But this is not the full Report of Mr. Justice Sankey and those of his colleagues who have signed it. It is a very ambitious Report. I think it is a very statesmanlike Report. It proposes, if the Commission is allowed to continue, to deal one by one with all the problems of economy and improvement in connection with the coal industry. I will mention some of the problems as they are specified in the Report. Housing. With regard to that I may say that this Report, without making any definite recommendation, urges that full and careful consideration should be given to the suggestion that one penny per ton on all coal extracted should 2346 be used for the purpose of improving housing in the mining districts, and that is one of the problems which this Commission seeks permission to deal with. Among the others are baths at the pit head, clearance, continuity of transport from the colliery, reduction of voluntary absenteeism, the use of machinery in mines, pooling of wagons, elimination of unnecessary distribution costs and uniformity of contracts. If this Commission is allowed to continue, what is proposed is that it should from time to time issue interim Reports dealing with all these questions, and that these should be not merely reports, but that the proposals should at once be put into action. That is the suggestion. It involves thecontinuance of the Coal Control for a certain length of time—probably two years, for in no other way could these interim Reports be tried, and in addition the continuance of the Coal Control is necessary for this reason, that if the proper output from all mines is to be obtained it may be necessary to put in improvements, such as coal cutting machinery, which would be possible under this arrangement since the whole coal trade is treated as a unit, but for which it might be impossible to obtain the capital if left in ordinary circumstances.
This proposal, as I have said, is a very ambitious one. In regard to this whole Report we have had it discussed at the Cabinet this afternoon, and I say now on behalf of the Government that we are prepared to adopt the Report in the spirit as well as in the letter, and to take out all the necessary steps to carry out its recommendations without delay. I submit to the House that there never has been so good an opportunity of all these problems being considered and dealt with, with a view of having the trials judged by experience and the total results focussed in a Bill before control comes to an end—there never has been such an opportunity for real progress being made in connection with the coal industry. But the House must see that that does not now depend on the Government. We have said that we will adopt this Report so far as we are concerned. But if strikes take place, of course the Commission inevitably comes to an end; it is quite obvious it cannot go on sitting under such circumstances. I am sure of this, that the miners' leaders never had and will never again have such a good opportunity of 2347 having all their problems, including nationalisation, considered by a Commission which has shown itself very sympathetic to the miners'demands. They will never have such an opportunity again, and if they reject it, it will be, I believe, the greatest mistake which has ever been made by the leaders of a great industry and by men who, in my belief, have the interests of the men at heart. That is all that I intend to say on the subject. But before I sit down there is something else which I must say as regards nationalisation. I am sure there is no one in the House, and I feel certain the miners'leaders themselves will recognise it, who could maintain that such a subject as this, which does not affect a particular trade alone but which affects the whole life of the nation, is a subject which can never be decided by any section, however important it may be, of the nation, but must be decided by the Parliament which represents the community. I wish to say, further, that the Government has shown a desire to go to the utmost limits, to take the greatest risks, risks of experiments which I have indicated, as well as on the question of wages—they have shown their determination to go to the utmost limits which they believe are possible in order to meet the demands of the men at this time. But this, if the strike comes, will not be like an ordinary strike; it will not bea strike of wage-earners against their employers. In the case, both of the railways and the coal mines, the employers under present conditions are the State. It would, if it comes, be a strike against the community. The Government have gone all lengths toavoid such a calamity. If such a strike comes the Government—and no Government could do otherwise—will use all the resources of the State without the smallest hesitation—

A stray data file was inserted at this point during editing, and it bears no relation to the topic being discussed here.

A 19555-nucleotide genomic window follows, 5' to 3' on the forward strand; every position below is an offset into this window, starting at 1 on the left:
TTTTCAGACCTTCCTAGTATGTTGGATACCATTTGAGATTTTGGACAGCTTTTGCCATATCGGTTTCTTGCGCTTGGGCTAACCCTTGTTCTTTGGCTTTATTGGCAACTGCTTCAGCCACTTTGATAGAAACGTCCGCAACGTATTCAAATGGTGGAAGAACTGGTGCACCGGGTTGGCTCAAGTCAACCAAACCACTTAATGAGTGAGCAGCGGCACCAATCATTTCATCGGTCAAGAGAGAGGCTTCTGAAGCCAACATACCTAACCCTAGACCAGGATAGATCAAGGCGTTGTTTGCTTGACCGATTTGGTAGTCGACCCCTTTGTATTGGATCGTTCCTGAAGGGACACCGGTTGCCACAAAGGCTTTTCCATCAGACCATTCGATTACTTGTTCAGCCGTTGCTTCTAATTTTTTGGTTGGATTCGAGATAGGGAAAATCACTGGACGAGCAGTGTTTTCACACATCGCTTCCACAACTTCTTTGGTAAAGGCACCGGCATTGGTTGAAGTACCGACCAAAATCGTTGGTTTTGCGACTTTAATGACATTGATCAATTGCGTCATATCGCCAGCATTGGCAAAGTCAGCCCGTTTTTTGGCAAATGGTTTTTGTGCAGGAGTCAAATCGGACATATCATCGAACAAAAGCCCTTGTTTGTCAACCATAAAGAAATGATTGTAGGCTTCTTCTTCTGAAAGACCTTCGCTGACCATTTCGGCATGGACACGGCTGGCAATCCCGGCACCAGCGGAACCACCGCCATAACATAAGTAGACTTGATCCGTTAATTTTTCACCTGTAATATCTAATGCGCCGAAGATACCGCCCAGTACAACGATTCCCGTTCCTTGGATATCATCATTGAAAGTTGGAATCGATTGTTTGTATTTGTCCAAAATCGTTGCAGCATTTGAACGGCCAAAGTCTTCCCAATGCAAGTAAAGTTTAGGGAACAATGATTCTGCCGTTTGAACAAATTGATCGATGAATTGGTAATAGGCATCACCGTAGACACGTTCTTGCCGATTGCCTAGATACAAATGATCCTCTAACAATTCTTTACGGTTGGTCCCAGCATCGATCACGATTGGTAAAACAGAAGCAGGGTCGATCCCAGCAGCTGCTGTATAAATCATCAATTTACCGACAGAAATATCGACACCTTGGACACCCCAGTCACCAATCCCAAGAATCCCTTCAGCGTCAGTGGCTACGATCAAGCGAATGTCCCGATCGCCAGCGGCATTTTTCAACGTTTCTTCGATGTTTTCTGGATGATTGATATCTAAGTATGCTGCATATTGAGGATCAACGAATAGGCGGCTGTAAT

§ Mr. BONAR LAW
I am sure hon. Gentlemen opposite feel the seriousness of the situation, and they will recognise that I am dealing with it in a serious spirit.
§ Mr. BONAR LAW
We shall, and no Government could do otherwise, use all the resources of the State to win, and to win quickly. This is not a threat. I am sure my right hon. Friend recognises that.
§ Mr. BONAR LAW
No Government could possibly do otherwise. If in a strike between any section, however important and however much sympathy we may have with it—between any section and the community as a whole, of which the Government is representative—if such a struggle comes it can have only one end or there is an end of government in this country.